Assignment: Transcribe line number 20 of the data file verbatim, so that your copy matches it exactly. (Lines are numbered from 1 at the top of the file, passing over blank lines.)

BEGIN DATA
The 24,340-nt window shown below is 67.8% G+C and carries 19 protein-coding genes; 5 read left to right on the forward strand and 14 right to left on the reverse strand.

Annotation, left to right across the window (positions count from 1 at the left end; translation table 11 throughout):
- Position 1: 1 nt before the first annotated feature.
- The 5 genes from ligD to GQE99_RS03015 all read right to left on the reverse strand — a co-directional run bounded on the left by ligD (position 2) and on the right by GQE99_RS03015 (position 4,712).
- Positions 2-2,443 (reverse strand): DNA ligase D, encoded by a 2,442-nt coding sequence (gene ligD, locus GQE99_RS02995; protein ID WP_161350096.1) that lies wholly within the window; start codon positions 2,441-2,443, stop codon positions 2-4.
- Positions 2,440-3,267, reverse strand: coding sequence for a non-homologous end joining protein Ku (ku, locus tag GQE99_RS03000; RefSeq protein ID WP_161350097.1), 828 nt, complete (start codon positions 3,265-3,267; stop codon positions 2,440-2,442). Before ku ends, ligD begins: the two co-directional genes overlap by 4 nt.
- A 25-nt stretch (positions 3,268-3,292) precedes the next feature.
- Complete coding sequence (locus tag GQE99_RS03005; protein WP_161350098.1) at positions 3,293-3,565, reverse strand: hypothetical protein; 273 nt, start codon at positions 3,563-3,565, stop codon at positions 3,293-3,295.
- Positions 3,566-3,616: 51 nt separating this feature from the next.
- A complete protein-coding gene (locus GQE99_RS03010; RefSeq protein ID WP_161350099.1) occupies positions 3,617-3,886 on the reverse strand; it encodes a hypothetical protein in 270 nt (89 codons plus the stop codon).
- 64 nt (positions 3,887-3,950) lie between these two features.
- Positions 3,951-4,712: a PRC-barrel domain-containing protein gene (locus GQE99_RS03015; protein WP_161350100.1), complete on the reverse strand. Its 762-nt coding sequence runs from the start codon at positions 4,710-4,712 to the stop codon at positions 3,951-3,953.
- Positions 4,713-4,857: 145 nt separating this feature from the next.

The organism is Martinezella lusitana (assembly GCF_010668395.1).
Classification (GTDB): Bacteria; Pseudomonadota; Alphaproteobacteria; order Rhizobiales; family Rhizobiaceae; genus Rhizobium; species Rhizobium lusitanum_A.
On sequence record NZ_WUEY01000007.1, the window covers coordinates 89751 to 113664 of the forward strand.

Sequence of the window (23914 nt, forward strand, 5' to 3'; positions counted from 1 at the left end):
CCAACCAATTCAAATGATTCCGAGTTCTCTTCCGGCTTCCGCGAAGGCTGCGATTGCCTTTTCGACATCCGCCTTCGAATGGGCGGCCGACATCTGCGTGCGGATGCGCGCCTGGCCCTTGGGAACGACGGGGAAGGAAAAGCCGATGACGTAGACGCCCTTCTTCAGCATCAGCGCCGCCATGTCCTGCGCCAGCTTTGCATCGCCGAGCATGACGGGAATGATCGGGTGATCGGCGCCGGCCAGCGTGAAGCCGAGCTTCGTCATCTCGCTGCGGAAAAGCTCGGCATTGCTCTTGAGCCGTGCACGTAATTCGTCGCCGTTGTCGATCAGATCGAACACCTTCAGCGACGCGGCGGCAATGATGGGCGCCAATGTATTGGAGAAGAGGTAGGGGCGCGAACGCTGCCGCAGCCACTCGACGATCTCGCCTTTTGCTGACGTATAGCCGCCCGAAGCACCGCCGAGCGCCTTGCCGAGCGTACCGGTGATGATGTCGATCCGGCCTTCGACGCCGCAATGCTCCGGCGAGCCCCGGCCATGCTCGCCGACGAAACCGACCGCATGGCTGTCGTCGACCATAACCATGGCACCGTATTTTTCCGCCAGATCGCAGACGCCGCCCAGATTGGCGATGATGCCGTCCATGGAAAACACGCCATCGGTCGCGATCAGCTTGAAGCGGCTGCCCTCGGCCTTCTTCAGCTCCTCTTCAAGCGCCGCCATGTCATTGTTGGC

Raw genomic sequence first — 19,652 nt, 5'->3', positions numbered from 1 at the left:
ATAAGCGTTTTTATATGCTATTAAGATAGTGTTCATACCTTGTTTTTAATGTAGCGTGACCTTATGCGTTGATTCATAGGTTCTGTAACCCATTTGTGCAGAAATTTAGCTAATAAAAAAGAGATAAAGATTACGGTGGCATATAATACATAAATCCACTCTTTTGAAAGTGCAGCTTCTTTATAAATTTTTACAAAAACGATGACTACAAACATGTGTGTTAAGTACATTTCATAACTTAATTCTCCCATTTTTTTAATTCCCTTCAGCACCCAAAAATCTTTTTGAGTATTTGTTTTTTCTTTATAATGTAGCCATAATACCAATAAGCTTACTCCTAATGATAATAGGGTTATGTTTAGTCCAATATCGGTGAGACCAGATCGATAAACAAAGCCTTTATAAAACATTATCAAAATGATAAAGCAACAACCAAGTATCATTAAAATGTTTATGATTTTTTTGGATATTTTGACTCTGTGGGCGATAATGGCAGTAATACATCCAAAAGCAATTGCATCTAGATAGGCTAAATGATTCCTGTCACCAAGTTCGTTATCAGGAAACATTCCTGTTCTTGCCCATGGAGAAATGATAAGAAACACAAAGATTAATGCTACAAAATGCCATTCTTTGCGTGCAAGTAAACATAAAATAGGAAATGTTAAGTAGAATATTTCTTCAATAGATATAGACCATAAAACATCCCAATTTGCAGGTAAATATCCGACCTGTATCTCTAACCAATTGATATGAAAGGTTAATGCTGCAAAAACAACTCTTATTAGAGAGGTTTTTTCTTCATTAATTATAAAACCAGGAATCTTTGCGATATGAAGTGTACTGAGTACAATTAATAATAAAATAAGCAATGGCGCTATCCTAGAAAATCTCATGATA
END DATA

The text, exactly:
ATAAGCGTTTTTATATGCTATTAAGATAGTGTTCATACCTTGTTTTTAATGTAGCGTGACCTTATGCGTTGATTCATAGGTTCTGTAACCCATTTGTGCAGAAATTTAGCTAATAAAAAAGAGATAAAGATTACGGTGGCATATAATACATAAATCCACTCTTTTGAAAGTGCAGCTTCTTTATAAATTTTTACAAAAACGATGACTACAAACATGTGTGTTAAGTACATTTCATAACTTAATTCTCCCATTTTTTTAATTCCCTTCAGCACCCAAAAATCTTTTTGAGTATTTGTTTTTTCTTTATAATGTAGCCATAATACCAATAAGCTTACTCCTAATGATAATAGGGTTATGTTTAGTCCAATATCGGTGAGACCAGATCGATAAACAAAGCCTTTATAAAACATTATCAAAATGATAAAGCAACAACCAAGTATCATTAAAATGTTTATGATTTTTTTGGATATTTTGACTCTGTGGGCGATAATGGCAGTAATACATCCAAAAGCAATTGCATCTAGATAGGCTAAATGATTCCTGTCACCAAGTTCGTTATCAGGAAACATTCCTGTTCTTGCCCATGGAGAAATGATAAGAAACACAAAGATTAATGCTACAAAATGCCATTCTTTGCGTGCAAGTAAACATAAAATAGGAAATGTTAAGTAGAATATTTCTTCAATAGATATAGACCATAAAACATCCCAATTTGCAGGTAAATATCCGACCTGTATCTCTAACCAATTGATATGAAAGGTTAATGCTGCAAAAACAACTCTTATTAGAGAGGTTTTTTCTTCATTAATTATAAAACCAGGAATCTTTGCGATATGAAGTGTACTGAGTACAATTAATAATAAAATAAGCAATGGCGCTATCCTAGAAAATCTCATGATA